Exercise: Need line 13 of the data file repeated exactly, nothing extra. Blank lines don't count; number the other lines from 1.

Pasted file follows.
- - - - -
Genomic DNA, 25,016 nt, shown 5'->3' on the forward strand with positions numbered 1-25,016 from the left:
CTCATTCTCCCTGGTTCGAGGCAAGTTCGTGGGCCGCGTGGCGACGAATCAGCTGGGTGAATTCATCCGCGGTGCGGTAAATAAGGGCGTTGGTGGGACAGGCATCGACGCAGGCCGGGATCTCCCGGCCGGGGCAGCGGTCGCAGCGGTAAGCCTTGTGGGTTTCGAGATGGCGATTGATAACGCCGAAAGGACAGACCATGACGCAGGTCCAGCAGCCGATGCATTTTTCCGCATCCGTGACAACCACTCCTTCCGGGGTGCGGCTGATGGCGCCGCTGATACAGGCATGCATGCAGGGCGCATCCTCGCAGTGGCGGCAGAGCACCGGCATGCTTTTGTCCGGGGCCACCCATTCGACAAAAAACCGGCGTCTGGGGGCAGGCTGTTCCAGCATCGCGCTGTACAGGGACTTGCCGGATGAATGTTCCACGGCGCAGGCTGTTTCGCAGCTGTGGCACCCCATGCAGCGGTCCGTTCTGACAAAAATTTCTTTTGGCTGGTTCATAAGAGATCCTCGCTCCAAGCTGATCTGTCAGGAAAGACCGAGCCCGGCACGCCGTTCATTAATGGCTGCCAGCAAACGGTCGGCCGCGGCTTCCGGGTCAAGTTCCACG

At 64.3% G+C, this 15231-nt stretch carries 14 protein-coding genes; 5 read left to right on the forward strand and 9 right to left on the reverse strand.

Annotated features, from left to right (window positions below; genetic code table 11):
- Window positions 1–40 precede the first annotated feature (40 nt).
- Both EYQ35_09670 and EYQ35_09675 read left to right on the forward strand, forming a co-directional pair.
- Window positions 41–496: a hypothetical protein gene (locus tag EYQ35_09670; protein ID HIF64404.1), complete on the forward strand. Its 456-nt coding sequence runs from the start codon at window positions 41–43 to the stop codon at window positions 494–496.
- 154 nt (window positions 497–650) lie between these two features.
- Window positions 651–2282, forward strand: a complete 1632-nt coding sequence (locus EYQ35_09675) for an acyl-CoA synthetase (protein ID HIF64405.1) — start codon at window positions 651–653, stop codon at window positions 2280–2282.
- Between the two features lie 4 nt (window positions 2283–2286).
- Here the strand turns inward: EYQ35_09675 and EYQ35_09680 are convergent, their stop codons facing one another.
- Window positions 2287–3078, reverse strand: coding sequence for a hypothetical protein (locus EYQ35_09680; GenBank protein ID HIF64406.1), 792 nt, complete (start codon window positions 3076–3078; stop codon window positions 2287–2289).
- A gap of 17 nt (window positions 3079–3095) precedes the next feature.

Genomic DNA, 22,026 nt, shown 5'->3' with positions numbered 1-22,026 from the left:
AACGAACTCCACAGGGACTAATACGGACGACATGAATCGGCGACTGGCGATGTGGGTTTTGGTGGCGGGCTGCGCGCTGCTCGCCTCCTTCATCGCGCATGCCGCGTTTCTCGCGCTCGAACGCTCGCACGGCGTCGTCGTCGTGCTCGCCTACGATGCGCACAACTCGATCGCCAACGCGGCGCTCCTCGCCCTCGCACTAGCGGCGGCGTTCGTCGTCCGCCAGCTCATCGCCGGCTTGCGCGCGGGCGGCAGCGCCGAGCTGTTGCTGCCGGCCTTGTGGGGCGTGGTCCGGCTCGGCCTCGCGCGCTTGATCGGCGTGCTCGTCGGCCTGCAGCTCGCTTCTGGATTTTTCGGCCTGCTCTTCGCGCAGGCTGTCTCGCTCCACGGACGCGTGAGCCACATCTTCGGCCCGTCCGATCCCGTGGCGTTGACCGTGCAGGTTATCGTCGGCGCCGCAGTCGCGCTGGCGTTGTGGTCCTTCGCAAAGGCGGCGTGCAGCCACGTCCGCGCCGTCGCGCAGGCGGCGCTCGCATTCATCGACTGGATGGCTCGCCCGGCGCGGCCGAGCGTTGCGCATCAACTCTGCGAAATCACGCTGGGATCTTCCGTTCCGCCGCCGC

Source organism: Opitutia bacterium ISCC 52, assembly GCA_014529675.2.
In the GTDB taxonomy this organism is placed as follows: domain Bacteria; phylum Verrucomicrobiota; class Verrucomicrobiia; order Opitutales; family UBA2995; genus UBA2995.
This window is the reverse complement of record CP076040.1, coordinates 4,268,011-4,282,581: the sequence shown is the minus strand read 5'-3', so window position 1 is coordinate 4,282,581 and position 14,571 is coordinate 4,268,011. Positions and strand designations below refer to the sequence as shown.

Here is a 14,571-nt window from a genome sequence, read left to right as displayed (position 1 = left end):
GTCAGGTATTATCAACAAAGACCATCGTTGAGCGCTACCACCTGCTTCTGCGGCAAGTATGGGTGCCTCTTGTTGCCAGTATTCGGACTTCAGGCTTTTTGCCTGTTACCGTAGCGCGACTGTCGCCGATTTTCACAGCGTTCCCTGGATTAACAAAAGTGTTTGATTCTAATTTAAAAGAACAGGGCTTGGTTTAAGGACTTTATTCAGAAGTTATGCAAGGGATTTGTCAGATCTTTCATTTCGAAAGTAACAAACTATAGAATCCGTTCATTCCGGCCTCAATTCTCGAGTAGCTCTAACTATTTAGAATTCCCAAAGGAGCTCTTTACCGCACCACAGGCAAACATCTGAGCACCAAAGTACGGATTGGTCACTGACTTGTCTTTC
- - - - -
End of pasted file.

- A gap of 17 nt (window positions 3079–3095) precedes the next feature.